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Old August 28th, 2005, 09:51 PM   #1
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Confused about XLR, iRiver, Rode VideoMic

Another newbie here seeking some adivce. I have been searching the forums the past 2 days looking to the answer to my question. I've come close, but either overlooked or didn't find what I was looking for. I apologize in advance if this has been covered.

I have a GL2 and am looking to beef up the audio. I am working on several different projects (shorts, nature, wedding, corporate), trying to get accustomed to the camera.

The only sound recordings come straight from the GL2 mic. Those of you with the camera know it isn't the best. So, here-in lies my dilemma.

I was considering a beachtek XLR adapter and decent mice until I read so many good thins about Rode's VideoMic. Stil being in my filmaking infancy, it appears that it alone will give me the boost I need either mounted on the camera or atached to a boom pole. Am I correct on this? no XLR necessary?

Second, again being infant, I really like the idea of using iRiver's with a lav mic to capture groom, ambient, and other secondary sounds. What I can;t figure out is how I would sync this with my video. If I recored it seperately, do I sync it up in post. I read somewhere about how iRiver's can attached to or the audio fed to the camera. Just a little confused.

Basically, I need decent audio as I learn, with the better stuff to come later when I feel comfortable. Am I leaning in the right direction for now?

Thank you guys, all my buying decisions come from the advice given in these forums
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Old August 29th, 2005, 07:57 AM   #2
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The Rode Videomic has been getting excellent reviews and favourable user commentary so it seems it would be a good choice. It uses a standard 1/8 miniplug connector so you're correct, an XLR adapter such as the Beachtek would not be necessary with it.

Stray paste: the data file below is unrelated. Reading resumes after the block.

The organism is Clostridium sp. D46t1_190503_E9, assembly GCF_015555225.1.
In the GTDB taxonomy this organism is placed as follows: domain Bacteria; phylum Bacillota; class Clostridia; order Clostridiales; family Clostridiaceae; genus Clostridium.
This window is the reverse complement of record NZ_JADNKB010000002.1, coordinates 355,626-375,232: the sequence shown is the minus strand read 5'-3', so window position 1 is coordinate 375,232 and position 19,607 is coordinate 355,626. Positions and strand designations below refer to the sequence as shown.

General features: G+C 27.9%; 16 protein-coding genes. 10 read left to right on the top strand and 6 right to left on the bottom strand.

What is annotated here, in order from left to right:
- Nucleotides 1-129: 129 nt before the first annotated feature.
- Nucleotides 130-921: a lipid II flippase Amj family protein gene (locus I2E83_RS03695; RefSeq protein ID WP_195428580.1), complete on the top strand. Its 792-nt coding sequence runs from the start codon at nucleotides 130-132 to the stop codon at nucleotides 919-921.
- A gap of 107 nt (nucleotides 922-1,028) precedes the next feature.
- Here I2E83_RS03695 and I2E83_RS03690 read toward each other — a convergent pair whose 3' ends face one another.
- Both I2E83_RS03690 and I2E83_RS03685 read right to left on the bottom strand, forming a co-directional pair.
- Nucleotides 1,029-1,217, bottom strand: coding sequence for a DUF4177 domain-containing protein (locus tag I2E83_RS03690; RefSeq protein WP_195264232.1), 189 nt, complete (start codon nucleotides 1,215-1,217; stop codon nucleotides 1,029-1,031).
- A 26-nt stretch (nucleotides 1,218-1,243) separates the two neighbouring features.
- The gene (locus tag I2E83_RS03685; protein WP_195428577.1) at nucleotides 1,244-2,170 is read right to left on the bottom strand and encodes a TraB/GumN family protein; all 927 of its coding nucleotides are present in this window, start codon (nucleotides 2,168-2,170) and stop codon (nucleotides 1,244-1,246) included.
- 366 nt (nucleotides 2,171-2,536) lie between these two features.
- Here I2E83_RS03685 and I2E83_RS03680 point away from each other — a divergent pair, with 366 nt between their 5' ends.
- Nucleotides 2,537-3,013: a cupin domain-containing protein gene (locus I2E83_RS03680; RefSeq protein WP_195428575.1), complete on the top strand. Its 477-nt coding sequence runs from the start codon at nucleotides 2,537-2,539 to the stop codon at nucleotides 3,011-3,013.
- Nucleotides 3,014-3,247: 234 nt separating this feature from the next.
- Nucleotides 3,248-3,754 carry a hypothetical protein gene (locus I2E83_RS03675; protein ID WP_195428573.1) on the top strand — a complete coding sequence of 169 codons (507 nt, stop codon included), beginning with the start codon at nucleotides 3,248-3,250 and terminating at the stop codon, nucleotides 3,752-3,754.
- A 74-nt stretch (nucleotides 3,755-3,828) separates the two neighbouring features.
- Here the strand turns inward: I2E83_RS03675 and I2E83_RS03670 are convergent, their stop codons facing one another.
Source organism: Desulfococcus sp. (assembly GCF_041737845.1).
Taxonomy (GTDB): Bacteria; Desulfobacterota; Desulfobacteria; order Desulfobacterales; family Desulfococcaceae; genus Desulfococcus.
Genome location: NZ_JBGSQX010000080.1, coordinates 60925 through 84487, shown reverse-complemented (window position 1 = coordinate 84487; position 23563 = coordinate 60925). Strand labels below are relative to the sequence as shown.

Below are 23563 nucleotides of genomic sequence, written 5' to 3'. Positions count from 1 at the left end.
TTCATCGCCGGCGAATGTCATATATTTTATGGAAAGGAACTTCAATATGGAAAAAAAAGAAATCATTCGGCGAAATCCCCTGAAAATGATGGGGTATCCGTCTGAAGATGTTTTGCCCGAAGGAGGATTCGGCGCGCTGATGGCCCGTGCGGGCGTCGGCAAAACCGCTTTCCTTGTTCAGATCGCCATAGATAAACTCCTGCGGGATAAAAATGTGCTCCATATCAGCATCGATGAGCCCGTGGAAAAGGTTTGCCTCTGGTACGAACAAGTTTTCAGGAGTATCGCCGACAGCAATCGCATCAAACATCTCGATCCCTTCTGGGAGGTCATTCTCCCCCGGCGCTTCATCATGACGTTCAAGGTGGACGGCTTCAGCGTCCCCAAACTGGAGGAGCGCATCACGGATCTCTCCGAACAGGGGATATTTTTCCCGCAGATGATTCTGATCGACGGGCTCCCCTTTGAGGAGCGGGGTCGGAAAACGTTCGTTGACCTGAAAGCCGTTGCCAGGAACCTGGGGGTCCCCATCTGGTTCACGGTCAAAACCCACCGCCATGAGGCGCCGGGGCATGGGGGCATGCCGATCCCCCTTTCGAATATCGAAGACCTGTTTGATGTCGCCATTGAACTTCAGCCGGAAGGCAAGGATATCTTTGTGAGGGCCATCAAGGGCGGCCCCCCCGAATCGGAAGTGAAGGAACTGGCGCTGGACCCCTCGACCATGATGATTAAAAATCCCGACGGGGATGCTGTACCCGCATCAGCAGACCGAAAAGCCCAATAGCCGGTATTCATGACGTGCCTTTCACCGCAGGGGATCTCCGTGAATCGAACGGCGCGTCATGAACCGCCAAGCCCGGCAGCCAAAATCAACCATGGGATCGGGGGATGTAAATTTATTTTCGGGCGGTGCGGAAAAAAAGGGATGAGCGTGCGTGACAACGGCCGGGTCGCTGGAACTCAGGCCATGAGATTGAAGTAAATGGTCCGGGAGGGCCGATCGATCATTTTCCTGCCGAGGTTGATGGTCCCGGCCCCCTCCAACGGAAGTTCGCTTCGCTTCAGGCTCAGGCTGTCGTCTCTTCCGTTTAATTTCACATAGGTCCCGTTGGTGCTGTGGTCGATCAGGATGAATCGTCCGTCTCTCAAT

"XLR" simply refers to a specific connector style and does not, in itself, imply anything about the type or quality of the signal. It's a 2-conductor plus shield connector that's well-suited for balanced circuit connections (but it's not engraved in stone that every XLR connection you encounter will be balanced, though the majority will be). It's also especially rugged and locks into its socket so it's hard to accidently pull out. Those two factors make it the connector of choice for most professional-grade microphones but that's by no means universal.

Audio circuits come in two "flavours," balanced and unbalanced. A mono unbalanced circuit carrys the signal on two conductors, a signal and a grounded shield return. A mono balanced circuit uses three conductors, two signal conductors opposite each other in phase and a ground/shield. Without going into details as to how, the balanced circuit tends to be noise-canceling, making it well suited for long cable runs, especially for low level signals like microphones. It's that noice rejection that makes it the pro audio standard. But with care you can get just as good a sound with unbalanced as long as you pay attention to its limitations.

Some users have good results with the iRiver but others find it frustrating. It records in a proprietary file format that its software converts to MP3 when you import it into the computer. MP3 is a "lossy" format compared to uncompressed WAV or PCM files from professional recorders. When you import the MP3 into your video editor it has to undergo 2 more conversions. First of all it has to get converted into a WAV file. Even more important, the original recording is at a sample rate of 44.1 kHz while audio for DV is recorded at 48kHz. That means that the file you're importing has to be resampled to convert it to the proper rate so it maintains its timing. If it stays at 44.1, it will play too fast to keep in sync. There are other options you might consider that open up a wider selection of microphones and more professional recording features for not too much more money that you might want to consider if your budget permits.

The iRiver would not be connected to the camera when recording. When you use it you are using what is called "double-system" sound. "Single-system" is what you have when you use the built-in audio in your camera - the sound is recorded on the tape alongside the video. With double-system, sound and video are recorded separately and the two are aligned in post. To do it easily, you need some sort of sync mark that is visible on video and audible in the sound - the classic clapstick is how it's often done but someone standing in frame and clapping their hands together can also work. As a double check agaisnt drift on longer shots, some people like to get what is called a "tail slate" as well as a normal "head slate." That simply means you slap once at the start of the scene and again at the end just before calling cut. If you line up the head in post you can check to see if the tail falls where it should - if it doesn't, many editors allow you to slip the tail back and forth so they end up exactly the same length.